Both countries aim to increase the efficiency of the patent reviewing process.
On March 16th, the CEO of Brazil`s National Institute of Industrial Property (INPI), Luiz Otávio Pimentel, and Yoshinori Komiya, President of the Japanese Patent Office (JPO) signed a joint statement to make official the Patent Prosecution Highway (PPH) project between both countries.
This method of partnership consists of a way to accelerate the processing of patents through the sharing of information between official patent offices. Through the PPH, offices can use the work done previously by the partner institution, thus reducing the amount of time required to analyze patents. In Japan, a patent can take from five to six years to be processed, while in Brazil, it may take a decade or more.
The main reason for Brazil to take longer to process patents is the insufficient number of workers, which creates an extensive back log. In a speech in 2014, minister Armando Monteiro commented: “In Brazil, each reviewer needs to analyze more than ten times the recommended number of processes used in many offices around the world.”
Aiming to speed up the process, INPI recruited a task force to reduce the backlog, consisting of 58 public servants that received appropriate training to assist the operations. The project started in February 2016 and six months later, it hit 66% of the objective of submitting 9,700 reviews in 100 days. However, as much work is yet to be done, the partnership with the Japanese Patent Office comes as a necessity.
According to the Intellectual Property Rights Index of 2016, Japan is the is the 8th safest country in the world, regarding the protection of IP rights, whilst Brazil only appears in 64th in the same ranking.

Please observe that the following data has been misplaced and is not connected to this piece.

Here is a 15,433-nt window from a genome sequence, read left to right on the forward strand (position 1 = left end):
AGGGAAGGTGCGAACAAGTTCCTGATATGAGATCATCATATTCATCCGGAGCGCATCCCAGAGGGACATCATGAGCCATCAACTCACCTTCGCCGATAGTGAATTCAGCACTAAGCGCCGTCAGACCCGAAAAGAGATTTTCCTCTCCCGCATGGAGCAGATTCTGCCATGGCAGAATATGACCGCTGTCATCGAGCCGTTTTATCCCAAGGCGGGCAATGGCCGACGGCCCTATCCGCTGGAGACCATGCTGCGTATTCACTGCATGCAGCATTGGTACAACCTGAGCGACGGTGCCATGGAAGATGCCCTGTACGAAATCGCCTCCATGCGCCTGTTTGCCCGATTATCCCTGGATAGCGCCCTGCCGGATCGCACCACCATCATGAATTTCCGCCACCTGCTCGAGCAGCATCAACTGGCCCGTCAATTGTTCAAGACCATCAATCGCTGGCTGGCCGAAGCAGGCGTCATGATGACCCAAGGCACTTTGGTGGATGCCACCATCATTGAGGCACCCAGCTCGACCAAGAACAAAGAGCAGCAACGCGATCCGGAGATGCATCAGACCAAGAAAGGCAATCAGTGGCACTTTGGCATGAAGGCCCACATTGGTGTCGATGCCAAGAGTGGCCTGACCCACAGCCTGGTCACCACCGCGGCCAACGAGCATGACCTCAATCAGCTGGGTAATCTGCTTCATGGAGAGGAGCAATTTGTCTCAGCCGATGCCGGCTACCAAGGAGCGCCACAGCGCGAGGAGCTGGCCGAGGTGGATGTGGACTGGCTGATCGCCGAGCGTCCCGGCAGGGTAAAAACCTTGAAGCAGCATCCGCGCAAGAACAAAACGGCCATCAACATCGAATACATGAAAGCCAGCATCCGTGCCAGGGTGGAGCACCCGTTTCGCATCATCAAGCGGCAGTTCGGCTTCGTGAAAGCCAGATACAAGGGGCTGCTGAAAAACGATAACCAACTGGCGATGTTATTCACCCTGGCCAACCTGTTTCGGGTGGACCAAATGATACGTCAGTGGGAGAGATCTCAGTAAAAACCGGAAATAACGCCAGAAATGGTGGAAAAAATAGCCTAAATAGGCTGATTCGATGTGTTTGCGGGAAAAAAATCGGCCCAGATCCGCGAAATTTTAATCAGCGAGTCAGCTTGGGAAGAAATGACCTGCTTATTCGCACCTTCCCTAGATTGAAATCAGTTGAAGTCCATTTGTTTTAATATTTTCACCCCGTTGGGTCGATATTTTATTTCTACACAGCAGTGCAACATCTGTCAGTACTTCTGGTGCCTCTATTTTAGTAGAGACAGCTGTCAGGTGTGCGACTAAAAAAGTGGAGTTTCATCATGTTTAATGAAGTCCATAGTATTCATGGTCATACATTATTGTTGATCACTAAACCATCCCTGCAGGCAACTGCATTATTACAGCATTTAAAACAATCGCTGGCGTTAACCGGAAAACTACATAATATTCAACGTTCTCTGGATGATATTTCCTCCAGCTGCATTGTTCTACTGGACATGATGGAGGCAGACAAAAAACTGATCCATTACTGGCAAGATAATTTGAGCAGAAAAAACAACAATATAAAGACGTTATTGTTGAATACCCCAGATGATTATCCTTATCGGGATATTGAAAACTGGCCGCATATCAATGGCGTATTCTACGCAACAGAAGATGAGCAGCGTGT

The PPH will allow Brazilians to use the results of patents analyzed in Japan to increase the efficiency of the process and vice-versa. The initial phase of the project started on April 1stst and will last for two years or 200 patents, depending on which occurs first.
The Brazilian office will accept only requisitions regarding information technology, whereas Japan will accept patents from all fields.
This cooperation with Japan is not the first PPH partnership Brazil has entered. In January 2016, the country started a collaboration with the United States Patents Office (USPTO) and the scheduled duration here is two years as well. At present, 40 patents have been requested, 38 in Brazil and two in the United States
Apart from these PPHs, Brazil also aims to foster a relationship with the European Patents Office and with countries that participate in the Prosur (Offices of Industrial Property of South America), which are Argentina, Chile, Colombia, Ecuador, Paraguay, Peru, Suriname and Uruguay.
These partnerships aim to reduce the time needed to process patents in Brazil, as the country is regarded as one of the most bureaucratic of its peers.